Just this morning I experienced a random act of kindness from a complete stranger reconfirming for me what I knew to be the case – that it pays to be nice.

Last night, I went to down to the beach to get a little work done and woke up at about 2a.m. with the power out. I was too sleepy to do anything about it, so I just went back to sleep knowing someone else would call it in or it would come back on within the hour. Around 7a.m., I realized that was not the case because it was 55 degrees and freezing inside (heater = electricity). Outside was no better, it was ice cold and a ghost town. The beaches are usually deserted in the winter anyhow (one of the reasons I like to go).

I walked outside to an adjacent house and flipped their outside lights, but it didn’t work so I knew it wasn’t just me without power. I had no Internet and no cell connection so I couldn’t look up anything online about power outages or even the electrical company’s hotline. I went to the store the day before to pick up some bagels to have for breakfast, but with no power, untoasted bagels didn’t look too appetizing. So I decided to go out to breakfast to my favorite spot, The Sea Cow Eatery.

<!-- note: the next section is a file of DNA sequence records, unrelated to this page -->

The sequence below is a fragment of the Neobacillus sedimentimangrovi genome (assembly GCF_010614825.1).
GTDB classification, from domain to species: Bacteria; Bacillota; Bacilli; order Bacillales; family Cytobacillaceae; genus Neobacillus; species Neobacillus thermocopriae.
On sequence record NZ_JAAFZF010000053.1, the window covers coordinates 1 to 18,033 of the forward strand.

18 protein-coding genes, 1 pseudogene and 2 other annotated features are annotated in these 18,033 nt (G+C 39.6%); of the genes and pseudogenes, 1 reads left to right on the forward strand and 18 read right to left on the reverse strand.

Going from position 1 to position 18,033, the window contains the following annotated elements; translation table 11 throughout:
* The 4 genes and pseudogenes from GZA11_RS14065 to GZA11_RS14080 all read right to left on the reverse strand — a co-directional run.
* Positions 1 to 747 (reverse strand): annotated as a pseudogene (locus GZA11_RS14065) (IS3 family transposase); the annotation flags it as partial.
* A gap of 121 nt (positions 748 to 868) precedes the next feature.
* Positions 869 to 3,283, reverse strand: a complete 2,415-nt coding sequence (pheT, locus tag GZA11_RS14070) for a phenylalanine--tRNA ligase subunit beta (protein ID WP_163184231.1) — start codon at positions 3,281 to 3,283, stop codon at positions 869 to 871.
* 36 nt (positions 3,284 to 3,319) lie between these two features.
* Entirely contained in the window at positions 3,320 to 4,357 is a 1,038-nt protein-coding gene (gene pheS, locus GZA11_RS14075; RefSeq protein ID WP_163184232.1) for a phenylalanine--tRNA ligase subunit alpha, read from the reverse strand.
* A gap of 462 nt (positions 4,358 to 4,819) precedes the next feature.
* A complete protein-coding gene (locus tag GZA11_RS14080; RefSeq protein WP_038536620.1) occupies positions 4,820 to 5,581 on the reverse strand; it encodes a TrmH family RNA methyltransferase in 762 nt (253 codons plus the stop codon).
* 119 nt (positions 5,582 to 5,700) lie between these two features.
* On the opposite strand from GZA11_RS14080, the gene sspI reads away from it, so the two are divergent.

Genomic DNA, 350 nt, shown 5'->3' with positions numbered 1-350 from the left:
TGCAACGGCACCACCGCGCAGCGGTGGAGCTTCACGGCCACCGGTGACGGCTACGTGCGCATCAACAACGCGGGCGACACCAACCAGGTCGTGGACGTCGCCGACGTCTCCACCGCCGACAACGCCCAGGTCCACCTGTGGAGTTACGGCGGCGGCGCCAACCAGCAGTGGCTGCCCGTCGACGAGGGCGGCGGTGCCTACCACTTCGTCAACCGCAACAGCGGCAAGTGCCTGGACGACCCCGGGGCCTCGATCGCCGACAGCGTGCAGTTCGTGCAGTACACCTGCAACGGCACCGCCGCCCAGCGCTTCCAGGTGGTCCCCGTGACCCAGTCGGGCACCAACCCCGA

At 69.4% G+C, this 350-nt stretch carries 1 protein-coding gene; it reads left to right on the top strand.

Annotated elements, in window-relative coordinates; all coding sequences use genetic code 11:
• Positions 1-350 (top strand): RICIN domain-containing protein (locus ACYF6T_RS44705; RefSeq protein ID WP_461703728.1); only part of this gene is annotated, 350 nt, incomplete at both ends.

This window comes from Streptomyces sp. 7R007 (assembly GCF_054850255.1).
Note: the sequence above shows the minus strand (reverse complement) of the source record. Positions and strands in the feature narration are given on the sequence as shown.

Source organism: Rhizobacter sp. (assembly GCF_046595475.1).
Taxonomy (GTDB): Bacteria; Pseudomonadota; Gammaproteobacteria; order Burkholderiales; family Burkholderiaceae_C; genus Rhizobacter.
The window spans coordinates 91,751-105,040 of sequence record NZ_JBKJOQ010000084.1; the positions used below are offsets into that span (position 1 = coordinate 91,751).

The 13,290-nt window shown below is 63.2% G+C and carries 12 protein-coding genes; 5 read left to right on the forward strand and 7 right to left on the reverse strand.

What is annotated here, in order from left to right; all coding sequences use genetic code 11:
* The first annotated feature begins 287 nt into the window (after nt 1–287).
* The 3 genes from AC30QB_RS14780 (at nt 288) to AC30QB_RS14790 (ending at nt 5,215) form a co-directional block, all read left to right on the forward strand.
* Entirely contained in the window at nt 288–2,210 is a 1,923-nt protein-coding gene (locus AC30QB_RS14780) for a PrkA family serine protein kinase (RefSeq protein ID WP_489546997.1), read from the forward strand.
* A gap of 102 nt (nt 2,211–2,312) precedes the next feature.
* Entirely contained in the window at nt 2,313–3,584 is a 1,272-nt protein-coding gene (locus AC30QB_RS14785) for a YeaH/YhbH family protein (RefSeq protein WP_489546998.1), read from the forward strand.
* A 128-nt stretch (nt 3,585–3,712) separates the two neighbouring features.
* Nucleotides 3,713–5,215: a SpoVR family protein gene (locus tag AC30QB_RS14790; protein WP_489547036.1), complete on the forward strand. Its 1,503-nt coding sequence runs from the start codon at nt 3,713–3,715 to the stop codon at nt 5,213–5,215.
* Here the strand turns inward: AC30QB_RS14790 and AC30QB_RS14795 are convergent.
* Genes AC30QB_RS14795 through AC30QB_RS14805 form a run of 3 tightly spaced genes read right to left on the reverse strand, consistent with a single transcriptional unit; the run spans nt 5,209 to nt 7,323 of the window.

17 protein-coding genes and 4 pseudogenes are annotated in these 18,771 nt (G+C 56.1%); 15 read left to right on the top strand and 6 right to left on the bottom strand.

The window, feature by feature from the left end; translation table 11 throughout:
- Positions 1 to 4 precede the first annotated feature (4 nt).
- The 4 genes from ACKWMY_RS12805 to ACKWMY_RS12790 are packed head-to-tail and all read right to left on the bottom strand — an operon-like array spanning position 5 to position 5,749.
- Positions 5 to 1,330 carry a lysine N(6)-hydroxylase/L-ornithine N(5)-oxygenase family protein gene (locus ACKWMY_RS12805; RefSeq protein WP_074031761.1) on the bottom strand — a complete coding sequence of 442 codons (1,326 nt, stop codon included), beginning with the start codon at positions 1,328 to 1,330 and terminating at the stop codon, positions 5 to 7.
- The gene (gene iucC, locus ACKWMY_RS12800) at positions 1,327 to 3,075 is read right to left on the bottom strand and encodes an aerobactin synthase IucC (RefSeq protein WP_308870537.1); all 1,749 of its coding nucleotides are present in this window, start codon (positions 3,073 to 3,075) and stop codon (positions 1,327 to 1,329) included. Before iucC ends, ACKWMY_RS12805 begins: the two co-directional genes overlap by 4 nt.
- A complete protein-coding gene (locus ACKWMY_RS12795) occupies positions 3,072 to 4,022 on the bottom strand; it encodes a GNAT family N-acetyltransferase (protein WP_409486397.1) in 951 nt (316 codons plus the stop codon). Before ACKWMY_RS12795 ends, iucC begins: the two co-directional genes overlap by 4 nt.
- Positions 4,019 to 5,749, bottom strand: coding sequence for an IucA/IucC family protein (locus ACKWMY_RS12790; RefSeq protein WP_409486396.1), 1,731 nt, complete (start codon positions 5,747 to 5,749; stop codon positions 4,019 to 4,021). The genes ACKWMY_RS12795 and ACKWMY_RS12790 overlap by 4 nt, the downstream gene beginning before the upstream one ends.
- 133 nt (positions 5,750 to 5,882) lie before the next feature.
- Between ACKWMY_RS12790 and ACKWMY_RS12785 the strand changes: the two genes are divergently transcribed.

When I got there, it was slammed. Evidently most of the island was without power and had the same idea. I was flying solo. Everyone else had a spouse or friends or family with them. Two more women walked right in behind me and we almost couldn’t fit in the waiting area. Seeing how packed it was, I told the hostess that I’d prefer to be seated at the bar (every seat at the bar was taken though) as opposed to taking up an entire table just for me. Unfortunately for me, the bar was packed like a can of sardines. Everyone was eating elbow to elbow so there was no personal space, but hey, it was cold outside, everyone was just glad to be indoors. When my name came up on the list to be seated, there was only a table available. I tried to decline (the two seater table would have been perfect for the two women that walked in just after me), but the hostess insisted I go ahead and take it. So I did, but just as I was getting a cup of coffee poured for me, a seat at the bar opened up. Perfect. Knowing my intentions, the hostess signaled to me that I could move over to the bar if I wanted. I waved the two women that came in after me over and told them they could take my table. I could tell they really appreciated me offering up my table to them so that I could go happily squeeze in with the other bar squatters.